• It gives time to talk about the day as a family before rushing off to bed.
• It gives time for properly closing the evening out with prayer.
• It is easier to get up in the morning for Bible study and prayer.
• We will be more alert during the messages, helping us gain even more from them.
• Getting our sleep helps our attitudes overall.
Paul’s dire warning in Ephesians should be a clear and important lesson about managing our rest during the Feast: “See then that you walk circumspectly, not as fools but as wise, redeeming the time, because the days are evil. Therefore do not be unwise, but understand what the will of the Lord is. And do not be drunk with wine, in which is dissipation; but be filled with the Spirit” (Ephesians 5:15–18). Getting to bed at a responsible time can also help keep us out of the sort of trouble that seems to seek people out during late hours, which helps us grow in the Spirit of God. It helps us to make the most of the time we are awake! Being well-rested provides a foundation to rejoice, and it is certainly one of the keys to a wonderful Feast.
Pray, Review, and Meditate in the Morning
The second point we have heard so many times, and we made a concerted effort to implement it that particular year: Make time in the morning for personal prayer, Bible study, and meditation. Making sure the day is started with prayer and Bible study is critical to gaining the most we can from God’s Feast of Tabernacles!
One thing that many have found helpful over the years is to review their notes from the previous day’s messages. (For instance, read Dr. Scott Winnail’s article “Find Joy in the Morning this Feast!” in the September-October 2017 Living Church News). Reading your notes and the Bible scriptures used during the message helps paint an even clearer picture of what God was conveying through the speaker. By taking the time to think about the message in the context of the Kingdom of God, many find that they “connect the dots” in a way that they would not have otherwise.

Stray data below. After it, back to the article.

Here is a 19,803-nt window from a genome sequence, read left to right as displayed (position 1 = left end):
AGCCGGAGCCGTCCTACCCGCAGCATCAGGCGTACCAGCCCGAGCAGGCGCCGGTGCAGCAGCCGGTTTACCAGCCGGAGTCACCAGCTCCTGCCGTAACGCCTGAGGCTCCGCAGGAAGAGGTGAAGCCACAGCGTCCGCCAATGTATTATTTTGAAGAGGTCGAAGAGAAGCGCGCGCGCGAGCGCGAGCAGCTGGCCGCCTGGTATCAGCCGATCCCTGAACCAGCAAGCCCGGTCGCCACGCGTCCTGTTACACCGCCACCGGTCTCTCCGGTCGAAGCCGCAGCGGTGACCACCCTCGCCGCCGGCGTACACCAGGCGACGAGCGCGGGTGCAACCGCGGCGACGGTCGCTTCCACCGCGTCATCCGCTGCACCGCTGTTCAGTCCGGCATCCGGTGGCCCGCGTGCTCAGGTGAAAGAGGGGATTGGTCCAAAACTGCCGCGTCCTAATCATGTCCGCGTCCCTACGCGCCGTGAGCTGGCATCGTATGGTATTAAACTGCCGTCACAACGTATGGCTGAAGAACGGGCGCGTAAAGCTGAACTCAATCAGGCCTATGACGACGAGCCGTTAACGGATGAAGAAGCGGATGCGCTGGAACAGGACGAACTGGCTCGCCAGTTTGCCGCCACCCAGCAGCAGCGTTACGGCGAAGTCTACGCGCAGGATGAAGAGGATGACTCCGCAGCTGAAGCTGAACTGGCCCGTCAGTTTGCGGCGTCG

Jesus’ example was to rise early and pray before the day began: “Now in the morning, having risen a long while before daylight, He went out and departed to a solitary place; and there He prayed” (Mark 1:35). This is a key to our spiritual life. How much more should we consider doing this at the Feast?
Prayer and Bible study (reviewing notes) each morning during the Feast not only starts the day right, it can deepen our understanding and widen our vision of the Kingdom of God and our purpose in life! It is one great key to having a joyous and meaningful Feast.
Intentionally Serve Others
Serving others is something we hear about every Feast. It is definitely a key to truly rejoicing. We are there to picture the coming Kingdom of God, a time when we will be serving this world in a special way. Serving others gets our mind off ourselves and onto the needs of others. It helps us grow, it helps us have a good Feast, and it allows us to help others have a good Feast!